Over the years, the product was developed and it was constantly improved. However, since the launch of the first collection on the market, the company's message has remained unchanged - the shoes are intended for people who are determined to work on themselves, constantly improve themselves and do not give up. They achieve their intended goals and set new ones, which they strive to achieve at all costs.
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Self-narration and image building
Narrative marketing is not only about stories about objects or places - it's also about people's stories. We are talking about the so-called faces of the brand, usually its bosses and founders. The stories of today's powerful Silicon Valley companies (HP, Apple, etc.), set up in garages by enthusiasts and hackers, have become legendary. We should also mention the eccentric billionaire Richard Branson - the story of his crazy life is the driving force and the building block of the image of the Virgin corporation, which he manages.
Have you worked hard for your company's success? Are you proud that you created something out of nothing? Tell others about yourself, introduce yourself to potential clients - use narrative marketing. The story of your road to victory will inspire those who wish to reach the top. And business people like you will more easily trust you, feeling connected and shared by fate. You can also choose a different narrative - for example, storytelling about an "ordinary person". If others consider you (and your business) haughty and distant from the problems of average people, show that you are actually like them. Just remember not to fall into the grotesque!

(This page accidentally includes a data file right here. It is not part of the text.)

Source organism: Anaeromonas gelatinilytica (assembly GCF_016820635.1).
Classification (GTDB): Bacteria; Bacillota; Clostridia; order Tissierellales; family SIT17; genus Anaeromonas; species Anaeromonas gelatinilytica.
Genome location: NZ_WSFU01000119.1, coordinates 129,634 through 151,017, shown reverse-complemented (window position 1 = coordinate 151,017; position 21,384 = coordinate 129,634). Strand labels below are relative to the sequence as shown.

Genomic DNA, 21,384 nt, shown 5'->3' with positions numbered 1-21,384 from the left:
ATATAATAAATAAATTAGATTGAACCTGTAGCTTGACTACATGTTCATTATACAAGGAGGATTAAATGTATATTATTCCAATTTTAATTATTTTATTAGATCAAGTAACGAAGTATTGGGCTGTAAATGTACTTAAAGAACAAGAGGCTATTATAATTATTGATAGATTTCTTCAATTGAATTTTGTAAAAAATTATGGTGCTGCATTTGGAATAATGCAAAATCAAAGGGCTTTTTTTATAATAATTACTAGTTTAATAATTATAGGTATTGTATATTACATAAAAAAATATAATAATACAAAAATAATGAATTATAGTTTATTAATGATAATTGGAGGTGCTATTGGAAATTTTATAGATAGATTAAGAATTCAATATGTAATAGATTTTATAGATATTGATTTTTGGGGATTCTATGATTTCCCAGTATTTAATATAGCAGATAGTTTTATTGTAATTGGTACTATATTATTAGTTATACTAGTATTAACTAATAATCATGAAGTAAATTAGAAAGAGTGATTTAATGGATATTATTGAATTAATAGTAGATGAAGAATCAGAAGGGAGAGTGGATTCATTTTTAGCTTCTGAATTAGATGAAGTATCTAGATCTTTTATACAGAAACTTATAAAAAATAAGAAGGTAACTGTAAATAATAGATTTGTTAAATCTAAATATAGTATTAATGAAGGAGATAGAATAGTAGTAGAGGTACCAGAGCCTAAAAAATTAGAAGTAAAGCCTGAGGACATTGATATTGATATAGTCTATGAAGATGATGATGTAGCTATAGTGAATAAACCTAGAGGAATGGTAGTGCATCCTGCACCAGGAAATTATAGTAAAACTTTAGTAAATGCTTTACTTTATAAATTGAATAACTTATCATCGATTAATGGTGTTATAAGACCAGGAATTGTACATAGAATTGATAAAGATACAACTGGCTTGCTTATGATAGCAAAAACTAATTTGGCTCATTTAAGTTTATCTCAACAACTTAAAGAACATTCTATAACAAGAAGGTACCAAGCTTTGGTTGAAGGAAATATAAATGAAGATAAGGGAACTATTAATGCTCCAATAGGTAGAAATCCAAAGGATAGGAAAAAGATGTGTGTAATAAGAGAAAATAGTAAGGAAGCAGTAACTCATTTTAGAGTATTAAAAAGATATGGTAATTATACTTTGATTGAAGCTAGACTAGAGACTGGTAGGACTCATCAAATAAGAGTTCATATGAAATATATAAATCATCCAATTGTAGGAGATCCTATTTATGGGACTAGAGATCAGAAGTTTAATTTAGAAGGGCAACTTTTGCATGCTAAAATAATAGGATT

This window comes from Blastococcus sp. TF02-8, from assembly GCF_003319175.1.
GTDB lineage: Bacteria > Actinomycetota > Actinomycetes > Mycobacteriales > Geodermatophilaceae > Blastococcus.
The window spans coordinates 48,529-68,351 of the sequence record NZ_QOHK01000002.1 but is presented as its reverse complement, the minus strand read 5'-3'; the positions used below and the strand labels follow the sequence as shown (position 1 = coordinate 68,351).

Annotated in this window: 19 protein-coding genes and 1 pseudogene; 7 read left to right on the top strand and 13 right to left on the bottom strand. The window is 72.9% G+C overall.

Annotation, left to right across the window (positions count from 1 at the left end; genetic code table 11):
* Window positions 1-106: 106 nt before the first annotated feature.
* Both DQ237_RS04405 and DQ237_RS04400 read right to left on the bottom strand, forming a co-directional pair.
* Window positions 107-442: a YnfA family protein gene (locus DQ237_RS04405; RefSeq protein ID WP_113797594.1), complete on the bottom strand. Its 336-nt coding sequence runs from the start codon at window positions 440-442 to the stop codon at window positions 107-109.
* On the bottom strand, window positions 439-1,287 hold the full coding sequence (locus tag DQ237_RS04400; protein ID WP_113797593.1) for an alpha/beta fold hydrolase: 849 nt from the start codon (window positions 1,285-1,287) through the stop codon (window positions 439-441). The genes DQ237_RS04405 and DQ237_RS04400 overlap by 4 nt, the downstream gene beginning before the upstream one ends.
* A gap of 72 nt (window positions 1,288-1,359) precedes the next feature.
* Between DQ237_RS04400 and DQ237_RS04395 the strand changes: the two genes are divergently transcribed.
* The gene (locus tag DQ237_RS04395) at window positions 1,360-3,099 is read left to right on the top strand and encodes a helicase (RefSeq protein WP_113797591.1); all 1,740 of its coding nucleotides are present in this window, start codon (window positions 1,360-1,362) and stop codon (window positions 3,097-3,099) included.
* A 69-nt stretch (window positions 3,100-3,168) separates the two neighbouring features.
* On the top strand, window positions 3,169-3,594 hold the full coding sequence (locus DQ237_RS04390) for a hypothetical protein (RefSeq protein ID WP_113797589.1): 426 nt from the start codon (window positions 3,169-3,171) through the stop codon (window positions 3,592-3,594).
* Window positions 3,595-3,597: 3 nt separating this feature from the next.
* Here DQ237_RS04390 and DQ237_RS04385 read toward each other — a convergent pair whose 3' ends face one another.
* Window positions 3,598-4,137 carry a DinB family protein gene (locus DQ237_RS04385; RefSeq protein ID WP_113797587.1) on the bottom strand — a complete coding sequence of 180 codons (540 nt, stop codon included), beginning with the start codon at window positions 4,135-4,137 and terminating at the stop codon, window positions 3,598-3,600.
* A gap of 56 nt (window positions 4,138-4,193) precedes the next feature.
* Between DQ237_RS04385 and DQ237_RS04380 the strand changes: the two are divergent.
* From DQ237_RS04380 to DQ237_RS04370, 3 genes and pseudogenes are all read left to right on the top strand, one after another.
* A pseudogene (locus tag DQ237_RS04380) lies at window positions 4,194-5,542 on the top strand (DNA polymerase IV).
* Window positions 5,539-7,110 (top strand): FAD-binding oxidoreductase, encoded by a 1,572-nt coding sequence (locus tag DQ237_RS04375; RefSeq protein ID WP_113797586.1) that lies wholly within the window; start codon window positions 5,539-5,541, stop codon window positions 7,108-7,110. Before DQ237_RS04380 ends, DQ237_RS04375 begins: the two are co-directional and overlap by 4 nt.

Does narrative marketing make sense? - summary
Creating and telling a story in a way that draws attention is not an easy challenge. In the era of strong competition, it is increasingly difficult to find ways that will distinguish a brand from the rest. There is no doubt that narrative marketing is an effective tool for this purpose. The customer who decides to buy a product wants to believe that the one who buys is unique, behind him, apart from the technical parameters, there is an interesting story. A story you want to identify with. A story that responds to his needs and dreams. And finally a story that he will want to tell others.